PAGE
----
5 Habits For More Happiness

Written By Annie Rohr

Dr. Annie Rohr is a licensed Clinical Psychologist and licensed marriage and family therapist. She was born and raised in Honolulu.

July 12, 2021

“Happiness is a state of activity.” – Aristotle

According to the World Health Organization, “Mental health is a state of well-being in which an individual realizes his or her own abilities, can cope with the normal stresses of life, can work productively, and is able to make a contribution to his or her community.”

More than just “the absence of mental disorders or disabilities,” peak mental health is about not only avoiding active conditions, but also achieving an ongoing state of personal wellness and happiness.

Here are five easy and practical habits that can bring you more joy and boost your happiness. These are research-driven concepts that experts agree can bring more happiness in your life…why not try?

1. Gratitude
The quality of being thankful; readiness to show appreciation for and to return kindness. Shift our focus on to what we have. Gratitude turns what we have into enough and is the healthiest of all emotions. Activities to try on your own include writing thank you notes or keeping a gratitude journal.

2. Optimism
Researchers have spent a lot of time studying people who think positively. It turns out that an optimistic attitude helps us be happier, more successful, and healthier. Optimism can protect against depression — even for people who are at risk for it. An optimistic outlook makes people more resistant to stress. Optimism may even help people live longer. The best thing about optimism is you can learn it, even if your outlook tends to be more pessimistic.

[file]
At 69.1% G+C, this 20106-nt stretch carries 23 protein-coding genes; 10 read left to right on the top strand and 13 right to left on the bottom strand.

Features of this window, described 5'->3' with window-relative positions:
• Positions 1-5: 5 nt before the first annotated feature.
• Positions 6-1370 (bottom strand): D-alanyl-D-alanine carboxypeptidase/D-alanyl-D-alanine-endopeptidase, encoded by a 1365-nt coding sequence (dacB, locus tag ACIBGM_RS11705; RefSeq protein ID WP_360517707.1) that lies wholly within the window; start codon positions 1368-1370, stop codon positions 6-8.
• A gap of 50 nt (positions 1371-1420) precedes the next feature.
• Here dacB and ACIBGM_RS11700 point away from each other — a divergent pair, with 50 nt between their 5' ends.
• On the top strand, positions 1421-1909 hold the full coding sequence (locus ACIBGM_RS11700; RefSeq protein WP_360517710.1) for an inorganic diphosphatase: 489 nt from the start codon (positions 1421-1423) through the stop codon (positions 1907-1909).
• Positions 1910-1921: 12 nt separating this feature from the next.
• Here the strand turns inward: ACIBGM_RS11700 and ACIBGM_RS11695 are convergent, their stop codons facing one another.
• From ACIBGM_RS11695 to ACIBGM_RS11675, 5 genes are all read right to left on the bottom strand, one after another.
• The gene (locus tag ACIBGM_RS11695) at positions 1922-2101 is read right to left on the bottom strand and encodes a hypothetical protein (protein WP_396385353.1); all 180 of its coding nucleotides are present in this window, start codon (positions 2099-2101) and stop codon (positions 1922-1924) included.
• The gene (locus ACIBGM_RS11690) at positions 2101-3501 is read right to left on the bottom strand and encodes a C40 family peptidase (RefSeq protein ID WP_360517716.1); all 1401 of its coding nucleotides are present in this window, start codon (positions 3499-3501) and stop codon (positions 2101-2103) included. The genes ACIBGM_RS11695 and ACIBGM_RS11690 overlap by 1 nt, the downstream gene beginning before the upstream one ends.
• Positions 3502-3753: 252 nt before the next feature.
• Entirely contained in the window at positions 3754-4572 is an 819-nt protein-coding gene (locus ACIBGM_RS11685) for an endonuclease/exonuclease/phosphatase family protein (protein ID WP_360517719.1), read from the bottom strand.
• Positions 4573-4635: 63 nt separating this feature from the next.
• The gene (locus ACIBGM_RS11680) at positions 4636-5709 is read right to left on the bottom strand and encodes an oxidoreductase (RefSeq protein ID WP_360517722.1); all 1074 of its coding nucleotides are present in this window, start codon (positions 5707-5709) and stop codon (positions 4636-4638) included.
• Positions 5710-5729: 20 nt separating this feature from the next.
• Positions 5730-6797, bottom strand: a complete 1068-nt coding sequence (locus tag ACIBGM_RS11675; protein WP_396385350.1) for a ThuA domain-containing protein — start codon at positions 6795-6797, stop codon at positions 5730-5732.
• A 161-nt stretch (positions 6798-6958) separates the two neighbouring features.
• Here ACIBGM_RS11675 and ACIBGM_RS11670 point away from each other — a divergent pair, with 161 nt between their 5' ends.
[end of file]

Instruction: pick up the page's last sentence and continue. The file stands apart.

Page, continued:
How to look on the sunny side and be optimistic? It can take a little while, so don’t feel discouraged. Here’s a few activities to practice being optimistic:

  • Notice good things as they happen. At the end of the day, take 10 minutes to run through your day and come up with things that you’re grateful for. Write them down in an Awe Journal or keep track using a motivational app on your phone or tablet.
  • Train your mind to believe you can make good things happen in your life. Get in a habit of telling yourself specific things you can do to succeed. For example: “If I study, I can get a better grade.” “If I practice, I’ll perform well at the audition.” “If I go on that volunteer trip, I’ll meet new friends.”
  • Practice positive self talk and don’t blame yourself when things go wrong. What does your inner voice say when things don’t go as planned? Instead of thinking, “I failed that test because I’m terrible at tests,” tell yourself: “I failed that test because I didn’t study enough. I won’t let that happen next time!”
  • Remind yourself that setbacks are temporary. As soon as something goes wrong, remind yourself that it will pass — and come up with a plan for making that happen. For example: “My results aren’t what I hoped, but I can study more and take the test again.”

3. Self compassion
Having compassion is so vital in life. It is humanity and is what makes us caring, loving, builds friendships and relationships. It makes us human. We work so hard on expressing care and compassion to others. It is easy to tell a friend that they will be ok. The hard part is telling that to yourself. Self compassion is so important! We often go around in life just beating ourselves up. We tell ourselves it is not ok to make mistakes or be tired or have moods. We create this impossible, unreachable goal to not mess up. And when we do, we are so mean and judgmental to ourselves. We don’t forgive ourselves. This is the critical inner voice. And it is loud Sometimes much louder than our loving voice.